Wed 1 March 2017
- Km today: 39
- Total Km: 749
Alex, the holiday park owner kindly dropped me at the head of the road that follows the coastline all the way to Oamaru. I am walking along a sealed road but there is no traffic so the going is easy. Like everywhere in these parts irrigators of all shapes and sizes are keeping the head been and growing. It seems quite ludicrous that there are signs to conserve water in the holiday park bathrooms (as ordered by the council) when vast amounts of water are being applied to land over much of the south island. Water used for brushing teeth and flushing toilet versus a pivot half a kilometre long endlessly spraying water over soil!? Seems unreasonable to me. A road side stall is advertising eggs. I don’t want any but look inside anyway. Its empty so maybe the eggs are coveted even at $5 which is higher than others I’ve seen about. The area I’m walking through its all dairy country. Lots of cows, heifers and irrigation. The stock all come to the road fence to meet me and run across the paddock as I continue walking. There looks to be a massive stock shed across the valley – the type where animals are housed all year round.
After a hour or so, who knows, the road reaches the sea and follows the coastline. The waves have been bashing continuously at the shore so often there is little in the way of beach and cliff beside the road. The beach is not really suitable for walking along as it is raked and there are many spots where the sea comes up to the cliffs. It is about 10km to Kakanui following the road until I can get onto a walkable stretch of beach to Kakanui Beach. There are more cool rock formations and I particularly like the one which looks like Darth Vader’s helmet. I climb over the bluff and down to the Kakanui river where the bridge crosses the river. It’s time for a drink and ice cream stop. There is not much in Kakanui but I do like the mini library.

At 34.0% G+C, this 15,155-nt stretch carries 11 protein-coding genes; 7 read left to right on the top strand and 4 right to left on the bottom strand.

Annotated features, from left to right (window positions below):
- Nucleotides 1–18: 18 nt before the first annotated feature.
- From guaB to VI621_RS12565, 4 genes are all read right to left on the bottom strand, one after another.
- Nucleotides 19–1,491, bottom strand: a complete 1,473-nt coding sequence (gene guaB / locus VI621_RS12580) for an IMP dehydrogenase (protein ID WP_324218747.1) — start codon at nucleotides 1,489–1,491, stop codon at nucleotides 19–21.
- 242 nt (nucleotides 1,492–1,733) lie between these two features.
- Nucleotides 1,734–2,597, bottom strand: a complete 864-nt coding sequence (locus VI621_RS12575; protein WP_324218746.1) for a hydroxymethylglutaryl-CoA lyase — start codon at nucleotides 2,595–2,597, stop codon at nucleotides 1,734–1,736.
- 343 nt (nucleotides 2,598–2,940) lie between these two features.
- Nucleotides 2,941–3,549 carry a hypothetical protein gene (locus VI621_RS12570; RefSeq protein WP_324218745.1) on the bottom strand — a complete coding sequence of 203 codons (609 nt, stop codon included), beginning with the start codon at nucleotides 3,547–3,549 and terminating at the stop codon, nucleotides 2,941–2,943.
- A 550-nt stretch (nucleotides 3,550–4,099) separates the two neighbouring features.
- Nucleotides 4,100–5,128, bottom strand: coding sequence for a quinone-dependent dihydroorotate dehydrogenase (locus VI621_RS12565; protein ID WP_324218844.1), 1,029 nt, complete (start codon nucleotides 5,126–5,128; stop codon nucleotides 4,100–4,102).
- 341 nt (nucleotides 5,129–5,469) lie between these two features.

From here I have another 12km along the coastline until Oamaru. The way is made slightly longer by the beach road being eroded away by the tide. For this section I do not walk on the beach as it is soft and pebbles which are a nightmare to walk on. The road then leaves the coast and I follow it up to the bluff overlooking Oamaru. I try a backpacker place on the steep road down towards town but it is full. Here we go again I think, there will be no where to stay. I’d better get to the i-Site promptly. Before that though coffee time. The guy making the coffee is Harrison Kerr, no relative that we know of. I meet with Steff at the i-Site as she has done the trail and we will plan my route together. I find a room at 1800s Historic Villa – like many fine buildings it is constructed in Oamaru stone. The villa was built by John Bullied, a successful business man who also built Pen-y-bryn, a mansion just up the road which is one of Australasia’s largest single storey homes (you can stay there). This evening I take a stroll around the Victorian area of Oamaru which retains its character remarkably well and once back at the B&B I get a full impassioned tour of the house by the owners. I manage to get another days blog done before lights out for me.
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